New methods reduce the water footprint of food production
The production of fresh vegetables and fruits around the world consumes significant amounts of water and utilises chemicals to ensure preservation. For example, lettuce producers in Southern Europe use two kilograms of water to rinse a single kilogram of lettuce.
Lappeenranta University of Technology (LUT) has launched the international CEREAL research project, which is developing a water cleaning process aimed at reducing water use in the production of fresh produce by at least 50%.
As the world population increases, the number of areas where the amount of clean water available is too small in relation to population is constantly increasing. Professor Mika Mänttäri and Post Doctoral Researcher Mari Kallioinen, who are responsible for CEREAL project research at LUT, estimate that fees for clean water may already increase significantly in the near future. This is why the use of clean water in food production also has to be clearly reduced.
Aim is a sustainable and cost-effective purification
The CEREAL project is developing a separation and cleaning process based on membrane technology and oxidisation. A membrane is a thin coating that contains small pores. These pores allow water to pass through but block contaminants that end up in the water when vegetables are rinsed. An oxidisation method based on an electric discharge can be used to break the contaminants down into hydrogen and carbon dioxide.
According to Mänttäri, this combination of technologies helps to provide sufficient water quality in places where vegetables and other fresh produce are rinsed. The goal is to reduce water use in the food industry by cleaning and re-using the rinsing water. The key question is how to make the water clean enough that it can be used again.
In addition to the water cleaning process, new packaging materials are also being developed in the CEREAL project. This part of the project aims at rinsing vegetables with water cleaned by means of the new process and then using new materials to pack the products, thus increasing their current shelf life without resorting to chemical treatment.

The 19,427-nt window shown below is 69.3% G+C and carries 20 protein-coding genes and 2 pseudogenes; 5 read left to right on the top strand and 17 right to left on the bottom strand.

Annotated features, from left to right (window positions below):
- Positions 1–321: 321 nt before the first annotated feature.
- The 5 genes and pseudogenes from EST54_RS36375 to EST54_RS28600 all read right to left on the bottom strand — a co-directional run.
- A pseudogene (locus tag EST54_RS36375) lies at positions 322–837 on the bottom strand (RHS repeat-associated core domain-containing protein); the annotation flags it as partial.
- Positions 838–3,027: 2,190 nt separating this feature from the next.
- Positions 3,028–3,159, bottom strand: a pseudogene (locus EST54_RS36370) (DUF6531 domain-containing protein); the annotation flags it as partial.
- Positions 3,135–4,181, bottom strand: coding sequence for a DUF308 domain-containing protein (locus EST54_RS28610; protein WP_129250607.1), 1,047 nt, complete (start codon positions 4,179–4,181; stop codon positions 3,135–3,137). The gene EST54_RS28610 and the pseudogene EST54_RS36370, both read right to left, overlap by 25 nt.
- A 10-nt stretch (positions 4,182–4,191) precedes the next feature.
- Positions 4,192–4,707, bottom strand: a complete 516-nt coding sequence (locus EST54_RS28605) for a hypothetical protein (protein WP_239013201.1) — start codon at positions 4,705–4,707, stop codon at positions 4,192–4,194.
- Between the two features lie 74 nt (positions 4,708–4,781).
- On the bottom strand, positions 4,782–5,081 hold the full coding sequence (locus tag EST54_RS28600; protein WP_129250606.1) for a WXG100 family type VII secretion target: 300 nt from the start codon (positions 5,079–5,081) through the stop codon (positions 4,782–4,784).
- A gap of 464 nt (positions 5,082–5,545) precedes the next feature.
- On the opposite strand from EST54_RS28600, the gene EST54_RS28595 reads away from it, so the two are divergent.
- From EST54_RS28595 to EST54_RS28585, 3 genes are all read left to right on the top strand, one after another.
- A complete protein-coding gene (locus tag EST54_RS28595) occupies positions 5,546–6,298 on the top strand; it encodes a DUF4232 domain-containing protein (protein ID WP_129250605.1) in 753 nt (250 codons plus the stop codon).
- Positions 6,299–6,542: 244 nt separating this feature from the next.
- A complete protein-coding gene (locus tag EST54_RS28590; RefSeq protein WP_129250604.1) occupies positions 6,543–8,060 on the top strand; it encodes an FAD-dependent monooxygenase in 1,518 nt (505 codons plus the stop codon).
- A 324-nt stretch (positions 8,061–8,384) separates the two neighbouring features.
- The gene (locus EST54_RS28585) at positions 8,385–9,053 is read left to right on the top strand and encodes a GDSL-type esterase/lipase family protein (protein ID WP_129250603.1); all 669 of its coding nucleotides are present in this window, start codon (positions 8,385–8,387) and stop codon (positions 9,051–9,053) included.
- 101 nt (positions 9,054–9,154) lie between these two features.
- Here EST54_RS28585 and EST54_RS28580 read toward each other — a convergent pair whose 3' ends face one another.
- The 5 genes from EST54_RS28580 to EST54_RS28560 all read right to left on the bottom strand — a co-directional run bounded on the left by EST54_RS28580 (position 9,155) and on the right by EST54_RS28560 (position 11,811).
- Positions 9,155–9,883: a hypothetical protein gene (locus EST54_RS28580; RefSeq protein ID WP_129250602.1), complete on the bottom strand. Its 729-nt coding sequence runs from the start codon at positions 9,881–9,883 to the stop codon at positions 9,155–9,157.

The main objective of the project is to reduce the water footprint of food production and decrease the amount of waste resulting from food spoilage on store shelves. According to the researchers, they want to reach this target by means of sustainable methods that are also cost-effective.
"The process that we are developing has to be a sustainable solution that can be implemented at a reasonable cost so that the producer's costs don't increase," says Mänttäri.
Clean water will be a huge challenge in the future
Water use in food production is a critical question in large Southern European cultivation countries. These areas also use disinfection chemicals in conjunction with rinsing and packing to prevent microbe problems that shorten shelf life. LUT is studying whether implementing a cleaning process for rinsing water could reduce the amount of disinfection chemicals needed.
However, the use of clean water in food production is not only a problem in Southern Europe. Water is also used to rinse fresh produce in Finland.
"This is also our problem. We eat Spanish tomatoes, meaning that as end users we also contribute to water consumption at the beginning of the chain," states Kallioinen.
The CEREAL (Improved resource efficiency throughout the post-harvest chain of fresh-cut fruits and vegetables) research project is part of the EU-funded SUSFOOD ERA-NET programme. The research is being conducted as European cooperation involving eight universities and research institutions around Europe. The project will last for three years, and Professor Mika Mänttäri from the Laboratory of Separation Technology and Post Doctoral Researcher Mari Kallioinen are responsible for its implementation at LUT.
Mika Mänttäri, mika.mänttäri@lut.fi, +358 40 734 2192.
Mari Kallioinen, email@example.com, +358 40 593 9881.